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Assuring quality of mobile app: how we at a1qa tested Pokemon GO

a1qa couldn’t help testing the augmented-reality app Pokemon GO. Read about the test process and defects our team discovered.
6 March 2017
Mobile app testing
Usability testing
The article by Pavel Novik
Head of testing department at a1qa

In the last article on mobile apps testing we’d like to tell you how we tested on our own accord Pokémon GO that became a smash hit in 2016.

It should be immediately noted that we performed testing at the beginning of August, immediately after the game was released to the market. To date, many of the defects have been fixed. But the objective of the article is not to list the relevant defects but rather what to focus on while assuring quality of mobile apps.

By the way, we recommend mobile testers to test the existing apps from time to time. It helps hone the outside-thinking and investigation skills.

So, last year in July we downloaded the app to our smartphones to immerse into those times when at school we collected Pokémon pogs and rushed home to watch Ash and Misty’s adventures.

While testing we discovered that the games has its fair share of bugs and glitches. What have we found out?

First, we gathered all the information we could about the product.

What did we know about Pokémon GO?

  • Multiplayer online role playing game.
  • Free-to-play.
  • It uses real location information to encourage players to search far and wide in the real world to discover Pokémon.

What else? We also knew that the app was mainly targeted at the users from the USA, Australia and New Zealand and was built on the Unity game engine.

It supported iOS 8 and 9 versions and Android 4, 5, 6. Keep it in mind that testing was conducted in August, and it was still a month before iOS 10 was released.

It’s an important moment that testing on tablets wasn’t required as the app wasn’t adapted to tablets.

To detect user’s location the app would use the GPS module and constant internet connection so these functionalities also had to be tested.

Having analyzed the info and the available statistics we made up a list of the following test configurations:

For iOS we included the devices starting from iPhone 5.

Android devices were more numerous. This was due to the vast number of versions of the system and various devices popular in different regions. We also managed to check the app on 5 different screen resolutions.

What defects did we find in Pokémon GO?

For a number of reasons, such as no access to the app backend (the customer is hypothetical) and no opportunity to get the scope of test data (and test geolocation) we could hardly detect all defects. But even those that we were able to detect would have been enough to compile a multipage test report.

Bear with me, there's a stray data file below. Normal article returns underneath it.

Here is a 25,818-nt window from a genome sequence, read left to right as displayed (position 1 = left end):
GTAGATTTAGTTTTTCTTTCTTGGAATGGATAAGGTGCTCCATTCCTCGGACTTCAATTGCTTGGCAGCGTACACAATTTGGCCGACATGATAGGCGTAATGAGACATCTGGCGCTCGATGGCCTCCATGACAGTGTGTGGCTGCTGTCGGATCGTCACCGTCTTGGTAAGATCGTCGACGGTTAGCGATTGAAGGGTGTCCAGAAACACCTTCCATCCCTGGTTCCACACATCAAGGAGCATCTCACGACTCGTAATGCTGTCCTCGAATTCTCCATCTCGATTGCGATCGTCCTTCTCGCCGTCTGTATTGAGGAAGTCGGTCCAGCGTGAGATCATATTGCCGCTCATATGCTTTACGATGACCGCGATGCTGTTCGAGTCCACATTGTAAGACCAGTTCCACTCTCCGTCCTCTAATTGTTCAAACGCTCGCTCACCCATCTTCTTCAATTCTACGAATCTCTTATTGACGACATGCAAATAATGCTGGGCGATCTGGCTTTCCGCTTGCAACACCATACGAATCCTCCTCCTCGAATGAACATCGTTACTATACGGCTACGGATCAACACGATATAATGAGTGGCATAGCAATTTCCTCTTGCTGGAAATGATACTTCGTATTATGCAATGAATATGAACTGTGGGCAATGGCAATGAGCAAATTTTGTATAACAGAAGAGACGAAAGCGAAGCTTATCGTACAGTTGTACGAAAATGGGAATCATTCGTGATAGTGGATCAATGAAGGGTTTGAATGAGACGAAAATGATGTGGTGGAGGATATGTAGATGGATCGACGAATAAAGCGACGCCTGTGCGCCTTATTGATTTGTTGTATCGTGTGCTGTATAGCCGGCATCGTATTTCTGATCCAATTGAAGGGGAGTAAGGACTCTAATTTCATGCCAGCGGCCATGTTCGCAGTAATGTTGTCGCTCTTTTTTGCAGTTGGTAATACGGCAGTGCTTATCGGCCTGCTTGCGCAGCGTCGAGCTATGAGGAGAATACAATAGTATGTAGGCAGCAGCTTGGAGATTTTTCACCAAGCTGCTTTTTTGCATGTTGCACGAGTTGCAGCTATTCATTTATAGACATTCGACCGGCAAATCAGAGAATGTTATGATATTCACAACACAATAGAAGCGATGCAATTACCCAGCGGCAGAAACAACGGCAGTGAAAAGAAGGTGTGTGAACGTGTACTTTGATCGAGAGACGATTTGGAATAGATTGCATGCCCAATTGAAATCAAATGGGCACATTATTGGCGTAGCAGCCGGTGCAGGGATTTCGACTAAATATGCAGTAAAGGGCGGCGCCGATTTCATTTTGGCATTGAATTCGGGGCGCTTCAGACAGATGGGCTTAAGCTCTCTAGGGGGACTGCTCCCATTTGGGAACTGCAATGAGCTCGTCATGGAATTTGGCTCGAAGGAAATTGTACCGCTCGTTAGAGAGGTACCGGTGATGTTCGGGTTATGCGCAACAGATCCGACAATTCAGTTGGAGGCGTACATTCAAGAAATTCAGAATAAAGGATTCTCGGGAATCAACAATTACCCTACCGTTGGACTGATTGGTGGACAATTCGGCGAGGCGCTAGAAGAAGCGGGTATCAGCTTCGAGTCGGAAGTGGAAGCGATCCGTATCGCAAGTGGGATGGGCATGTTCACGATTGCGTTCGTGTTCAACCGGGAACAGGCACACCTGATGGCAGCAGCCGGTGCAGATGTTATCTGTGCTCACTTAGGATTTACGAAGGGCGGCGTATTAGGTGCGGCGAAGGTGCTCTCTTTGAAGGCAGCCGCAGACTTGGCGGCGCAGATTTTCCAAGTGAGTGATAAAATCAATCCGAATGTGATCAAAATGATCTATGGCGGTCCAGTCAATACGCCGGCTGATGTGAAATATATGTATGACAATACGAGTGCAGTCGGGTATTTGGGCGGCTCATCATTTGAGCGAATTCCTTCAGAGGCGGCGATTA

All the defects we grouped according to their severity level:

Blocked defects:

  • Authorization Failure. It seemed like every second user of the Pokémon GO faced this issue. And it wasn’t not clear whether the problem’s roots lied on the client’s or server’s side.
  • Another frequently reported bug took place when the user tried to create the in-game character. The mistakes of the indistinct nature prevented users from starting the game.

Critical defect:

  • The so-called three-step glitch. Pokémon GO is the augmented reality game. It tracks the nearest monsters and the user has to catch them. Initially, the steps printed next to the Pokémon would show the user how far the monster was. Thanks to the three-step glitch this feature became useless. This glitch showed Pokémon in the vicinity as always being three-steps (three paw prints) away, no matter how much you should walk.

As well experienced testers we proved all the defects with screenshots.

Major defects:

  • Broken UI. Relaunching the app or clearing the cache would resolve this issue.
  • No in-game characters and Pokémons images. However, by some indirect indicators we guessed that they should be there.
  • AR mode issues. It turned out that many users couldn’t use the mode. We guess that the essence of the problem was connected to the software and hardware specifications.

Some average defects were related to the application several functions. Catalogue challenges, frequent camera issues and GPS module problems spoilt the monster-catching experience.

Moreover, there were minor defects that would rather make user smile than swear. For example, UI defects (look at the screenshot below) and the opportunity to exceed the number of items in the inventory.

Shall the customer be real, we would have generated the detailed bug report and product quality report. We would also perform another iteration of testing.

Pokémon GO became widely available in July last year and generated $200 million in revenue within 30 days of launch. The game surpassed Candy Crush Soda Saga, the top grossing mobile games of all times.

However, it was unable to keep up the momentum and in September already more than 10 million users stopped entering the game. The reasons are many, but the detected defects can be among them. Who knows how many users would have preserved their loyalty to the game but for all these bugs?

That’s it. We’ve taught the theory and tested the app. We hope you’ve enjoyed the read and will take advantage of it.

Any questions left? Welcome to the comments!

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